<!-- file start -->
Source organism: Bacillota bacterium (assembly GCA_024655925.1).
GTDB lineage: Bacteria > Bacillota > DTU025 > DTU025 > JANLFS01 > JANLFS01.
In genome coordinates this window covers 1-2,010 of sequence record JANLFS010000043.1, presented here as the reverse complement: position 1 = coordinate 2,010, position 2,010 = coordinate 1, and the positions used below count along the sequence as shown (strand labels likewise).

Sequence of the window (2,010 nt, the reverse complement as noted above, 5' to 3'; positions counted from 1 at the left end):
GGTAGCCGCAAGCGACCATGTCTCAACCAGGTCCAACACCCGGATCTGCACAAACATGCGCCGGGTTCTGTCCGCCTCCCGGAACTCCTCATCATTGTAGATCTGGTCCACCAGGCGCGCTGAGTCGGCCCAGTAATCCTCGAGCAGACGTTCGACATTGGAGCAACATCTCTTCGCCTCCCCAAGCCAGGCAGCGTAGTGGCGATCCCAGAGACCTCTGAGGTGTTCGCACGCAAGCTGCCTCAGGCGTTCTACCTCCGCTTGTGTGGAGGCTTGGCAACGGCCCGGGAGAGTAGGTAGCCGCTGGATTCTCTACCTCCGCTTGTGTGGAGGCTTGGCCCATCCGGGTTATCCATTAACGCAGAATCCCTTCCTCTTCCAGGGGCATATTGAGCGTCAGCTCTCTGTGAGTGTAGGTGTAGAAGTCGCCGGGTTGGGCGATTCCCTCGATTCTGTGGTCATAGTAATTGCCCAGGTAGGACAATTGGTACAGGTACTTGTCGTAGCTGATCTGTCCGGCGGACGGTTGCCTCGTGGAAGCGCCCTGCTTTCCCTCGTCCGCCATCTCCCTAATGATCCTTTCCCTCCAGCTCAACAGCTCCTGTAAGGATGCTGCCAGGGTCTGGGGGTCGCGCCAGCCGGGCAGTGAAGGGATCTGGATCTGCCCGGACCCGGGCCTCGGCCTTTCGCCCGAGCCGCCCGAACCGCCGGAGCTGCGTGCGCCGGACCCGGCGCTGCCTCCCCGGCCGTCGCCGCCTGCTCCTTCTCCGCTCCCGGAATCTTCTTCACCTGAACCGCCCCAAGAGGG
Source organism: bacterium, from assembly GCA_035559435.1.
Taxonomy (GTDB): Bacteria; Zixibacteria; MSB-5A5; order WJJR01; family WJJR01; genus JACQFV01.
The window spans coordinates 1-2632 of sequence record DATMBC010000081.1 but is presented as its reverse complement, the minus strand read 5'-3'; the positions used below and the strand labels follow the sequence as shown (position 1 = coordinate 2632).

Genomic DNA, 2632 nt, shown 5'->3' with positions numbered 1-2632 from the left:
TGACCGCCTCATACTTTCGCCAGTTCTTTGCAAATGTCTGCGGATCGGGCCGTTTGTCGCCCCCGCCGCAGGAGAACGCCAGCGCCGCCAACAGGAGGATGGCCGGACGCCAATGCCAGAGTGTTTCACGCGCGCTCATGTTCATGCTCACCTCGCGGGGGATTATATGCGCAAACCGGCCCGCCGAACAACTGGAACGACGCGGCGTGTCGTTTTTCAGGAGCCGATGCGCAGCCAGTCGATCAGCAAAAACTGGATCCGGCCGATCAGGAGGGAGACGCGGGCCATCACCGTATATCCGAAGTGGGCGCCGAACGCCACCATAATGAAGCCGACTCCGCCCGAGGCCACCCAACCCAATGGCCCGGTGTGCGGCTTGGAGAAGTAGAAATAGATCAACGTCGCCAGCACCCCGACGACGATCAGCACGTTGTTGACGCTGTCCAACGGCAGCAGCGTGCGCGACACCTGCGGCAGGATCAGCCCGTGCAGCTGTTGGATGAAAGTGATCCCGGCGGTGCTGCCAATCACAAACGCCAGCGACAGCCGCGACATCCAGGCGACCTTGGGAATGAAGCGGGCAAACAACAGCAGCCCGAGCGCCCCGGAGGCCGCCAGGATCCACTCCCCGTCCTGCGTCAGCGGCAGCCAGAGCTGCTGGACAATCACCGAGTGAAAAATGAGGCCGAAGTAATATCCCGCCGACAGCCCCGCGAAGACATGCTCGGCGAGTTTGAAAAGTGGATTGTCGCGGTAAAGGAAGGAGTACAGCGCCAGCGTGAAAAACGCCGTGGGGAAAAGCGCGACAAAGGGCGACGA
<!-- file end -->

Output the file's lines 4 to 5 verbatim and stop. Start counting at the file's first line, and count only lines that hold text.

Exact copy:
Sequence of the window (2,010 nt, the reverse complement as noted above, 5' to 3'; positions counted from 1 at the left end):
GGTAGCCGCAAGCGACCATGTCTCAACCAGGTCCAACACCCGGATCTGCACAAACATGCGCCGGGTTCTGTCCGCCTCCCGGAACTCCTCATCATTGTAGATCTGGTCCACCAGGCGCGCTGAGTCGGCCCAGTAATCCTCGAGCAGACGTTCGACATTGGAGCAACATCTCTTCGCCTCCCCAAGCCAGGCAGCGTAGTGGCGATCCCAGAGACCTCTGAGGTGTTCGCACGCAAGCTGCCTCAGGCGTTCTACCTCCGCTTGTGTGGAGGCTTGGCAACGGCCCGGGAGAGTAGGTAGCCGCTGGATTCTCTACCTCCGCTTGTGTGGAGGCTTGGCCCATCCGGGTTATCCATTAACGCAGAATCCCTTCCTCTTCCAGGGGCATATTGAGCGTCAGCTCTCTGTGAGTGTAGGTGTAGAAGTCGCCGGGTTGGGCGATTCCCTCGATTCTGTGGTCATAGTAATTGCCCAGGTAGGACAATTGGTACAGGTACTTGTCGTAGCTGATCTGTCCGGCGGACGGTTGCCTCGTGGAAGCGCCCTGCTTTCCCTCGTCCGCCATCTCCCTAATGATCCTTTCCCTCCAGCTCAACAGCTCCTGTAAGGATGCTGCCAGGGTCTGGGGGTCGCGCCAGCCGGGCAGTGAAGGGATCTGGATCTGCCCGGACCCGGGCCTCGGCCTTTCGCCCGAGCCGCCCGAACCGCCGGAGCTGCGTGCGCCGGACCCGGCGCTGCCTCCCCGGCCGTCGCCGCCTGCTCCTTCTCCGCTCCCGGAATCTTCTTCACCTGAACCGCCCCAAGAGGG